One car, many screens – Review Dish TV Mobile TV

With traffic jams getting longer by the day, we are slowly getting to a point where commuters in the metros spend up to three hours every day getting to office and back. As you tend to leave home early and return late, most of us end up missing news and other television programmes.

A DVR can record your favorite soap operas so that you can catch up when you finally reach home, but then you can also have a television in the car. While this is not an advisable option if you are planning to watch TV and drive, it makes more sense if you have an SUV or MUV with a chauffeur driving you about.
And now with Dish TV launching its Personal TV, everyone in the vehicle has the option of watching the channel of their choice.

However, priced at Rs 2,45,000 for the startup edition, this is not exactly cheap. The latest version uses a new antenna from Ray Sat and has four screens with individual DTH boxes that help you stream different channels on each screen.
To give you privacy, all TV sets are coupled with wired headphones which can be upgraded to a wireless model at an additional cost. The basic screens come from NECVOX and you can choose a better screen or larger screen if you want.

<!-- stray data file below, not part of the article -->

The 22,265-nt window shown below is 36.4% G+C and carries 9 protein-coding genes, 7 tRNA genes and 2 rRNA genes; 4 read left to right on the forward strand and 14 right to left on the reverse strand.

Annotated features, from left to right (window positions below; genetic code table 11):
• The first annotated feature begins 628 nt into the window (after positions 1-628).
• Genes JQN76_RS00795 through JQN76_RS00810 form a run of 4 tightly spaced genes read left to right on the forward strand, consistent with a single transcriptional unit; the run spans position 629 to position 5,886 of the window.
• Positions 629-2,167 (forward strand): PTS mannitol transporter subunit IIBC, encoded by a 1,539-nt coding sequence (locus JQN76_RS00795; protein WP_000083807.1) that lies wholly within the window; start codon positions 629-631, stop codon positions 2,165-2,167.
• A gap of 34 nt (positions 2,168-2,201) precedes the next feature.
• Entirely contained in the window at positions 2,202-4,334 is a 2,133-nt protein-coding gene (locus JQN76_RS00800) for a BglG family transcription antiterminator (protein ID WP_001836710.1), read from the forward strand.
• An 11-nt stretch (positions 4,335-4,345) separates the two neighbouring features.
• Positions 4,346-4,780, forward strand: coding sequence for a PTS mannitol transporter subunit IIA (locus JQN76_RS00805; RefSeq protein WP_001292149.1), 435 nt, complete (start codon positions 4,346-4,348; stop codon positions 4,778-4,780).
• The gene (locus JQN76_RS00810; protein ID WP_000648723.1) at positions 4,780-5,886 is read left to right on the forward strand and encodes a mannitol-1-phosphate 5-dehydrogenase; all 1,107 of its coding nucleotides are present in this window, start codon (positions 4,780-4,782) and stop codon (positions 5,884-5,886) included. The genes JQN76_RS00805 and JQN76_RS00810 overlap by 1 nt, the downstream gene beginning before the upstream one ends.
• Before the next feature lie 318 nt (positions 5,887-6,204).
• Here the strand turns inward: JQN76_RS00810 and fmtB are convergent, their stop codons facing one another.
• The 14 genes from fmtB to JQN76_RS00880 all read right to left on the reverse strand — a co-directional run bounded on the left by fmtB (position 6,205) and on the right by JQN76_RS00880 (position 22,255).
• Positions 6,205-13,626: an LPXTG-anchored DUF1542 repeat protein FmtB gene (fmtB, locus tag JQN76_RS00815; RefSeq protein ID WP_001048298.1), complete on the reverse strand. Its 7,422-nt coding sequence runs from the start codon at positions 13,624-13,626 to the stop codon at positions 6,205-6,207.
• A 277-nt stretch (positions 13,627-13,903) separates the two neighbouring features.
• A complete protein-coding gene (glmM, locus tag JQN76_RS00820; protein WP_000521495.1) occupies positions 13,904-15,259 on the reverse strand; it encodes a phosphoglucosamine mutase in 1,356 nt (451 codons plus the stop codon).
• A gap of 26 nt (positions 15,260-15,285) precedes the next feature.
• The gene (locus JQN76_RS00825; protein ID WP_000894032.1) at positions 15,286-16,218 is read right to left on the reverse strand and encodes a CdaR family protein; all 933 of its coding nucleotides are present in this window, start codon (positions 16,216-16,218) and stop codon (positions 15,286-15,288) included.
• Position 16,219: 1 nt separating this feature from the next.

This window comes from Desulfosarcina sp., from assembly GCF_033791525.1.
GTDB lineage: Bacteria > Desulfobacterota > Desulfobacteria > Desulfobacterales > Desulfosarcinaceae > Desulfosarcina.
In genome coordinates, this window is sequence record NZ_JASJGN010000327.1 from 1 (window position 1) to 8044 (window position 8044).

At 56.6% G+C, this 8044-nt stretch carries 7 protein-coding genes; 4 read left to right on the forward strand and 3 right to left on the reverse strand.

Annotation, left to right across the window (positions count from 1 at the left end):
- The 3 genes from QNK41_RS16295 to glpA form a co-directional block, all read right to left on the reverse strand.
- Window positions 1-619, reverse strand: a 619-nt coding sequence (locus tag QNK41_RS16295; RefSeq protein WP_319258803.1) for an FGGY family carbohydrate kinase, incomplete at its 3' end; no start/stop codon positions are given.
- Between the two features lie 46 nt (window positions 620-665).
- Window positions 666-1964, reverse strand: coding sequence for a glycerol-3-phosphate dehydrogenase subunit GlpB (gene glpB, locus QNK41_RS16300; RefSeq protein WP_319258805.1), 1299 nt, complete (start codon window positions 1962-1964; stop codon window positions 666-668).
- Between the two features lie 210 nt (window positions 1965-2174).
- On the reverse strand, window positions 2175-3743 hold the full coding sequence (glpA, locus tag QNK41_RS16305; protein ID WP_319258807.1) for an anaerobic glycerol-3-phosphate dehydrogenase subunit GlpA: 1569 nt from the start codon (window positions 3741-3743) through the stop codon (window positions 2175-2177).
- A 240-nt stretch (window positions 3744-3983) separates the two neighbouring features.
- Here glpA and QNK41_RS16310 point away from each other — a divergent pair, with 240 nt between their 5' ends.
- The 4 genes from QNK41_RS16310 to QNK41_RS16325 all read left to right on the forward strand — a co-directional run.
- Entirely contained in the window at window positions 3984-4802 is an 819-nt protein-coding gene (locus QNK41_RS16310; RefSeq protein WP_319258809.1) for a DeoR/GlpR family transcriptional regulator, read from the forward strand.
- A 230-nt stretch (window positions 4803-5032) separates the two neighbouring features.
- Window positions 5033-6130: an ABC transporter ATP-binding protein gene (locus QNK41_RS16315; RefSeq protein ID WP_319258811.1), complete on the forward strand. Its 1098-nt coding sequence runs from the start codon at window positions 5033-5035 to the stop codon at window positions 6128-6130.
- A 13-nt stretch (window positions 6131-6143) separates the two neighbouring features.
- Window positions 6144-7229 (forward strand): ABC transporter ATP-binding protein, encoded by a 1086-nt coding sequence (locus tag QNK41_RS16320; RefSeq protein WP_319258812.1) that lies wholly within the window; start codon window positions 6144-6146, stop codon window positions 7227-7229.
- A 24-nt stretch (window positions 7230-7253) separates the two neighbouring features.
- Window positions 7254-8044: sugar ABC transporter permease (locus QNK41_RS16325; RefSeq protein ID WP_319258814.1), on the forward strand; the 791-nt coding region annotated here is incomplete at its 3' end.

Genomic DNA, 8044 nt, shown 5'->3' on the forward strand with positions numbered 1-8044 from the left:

A single wire downlinks from the RaySat dish antenna to a dish controller in the back of your car which is powered by the car battery — but be careful, for if you run this system with the engine shut, the battery will drain in about an hour. The trunk will also hold the four receivers and Dish TV claims the wiring is done professionally by their trained dealers — but the wiring in the demo car didn’t seem all that professional. Each TV also comes with its individual remote control, just make sure you point it at the right screen.

Sadly, Dish TV hasn’t been able to do a really professional job. They use the same Zenega DTH set top box they use for home which means you will need to change the card after a few months and that won’t be all that easy. They are also not clear how the service will be outside the big cities. As of now, everything looks like a ‘jugaad’, especially the additional infra-red receivers that jut out from under the screens.

The single TV version costs you roughly Rs 1,90,000, while the four-screen variants start at Rs 2,45,000. The annual subscription of about Rs 10,000 is included in the first payment. Since television channels are broadcast on a DTH system using horizontal and vertical polarisation, not all channels are available at one go. You can get up to 162 channels if you put a single TV system in your car, but for multiple TVs, you will get only 81 “popular channels”.

The above review appeared in the Indian Express, on Sunday May 30, 2010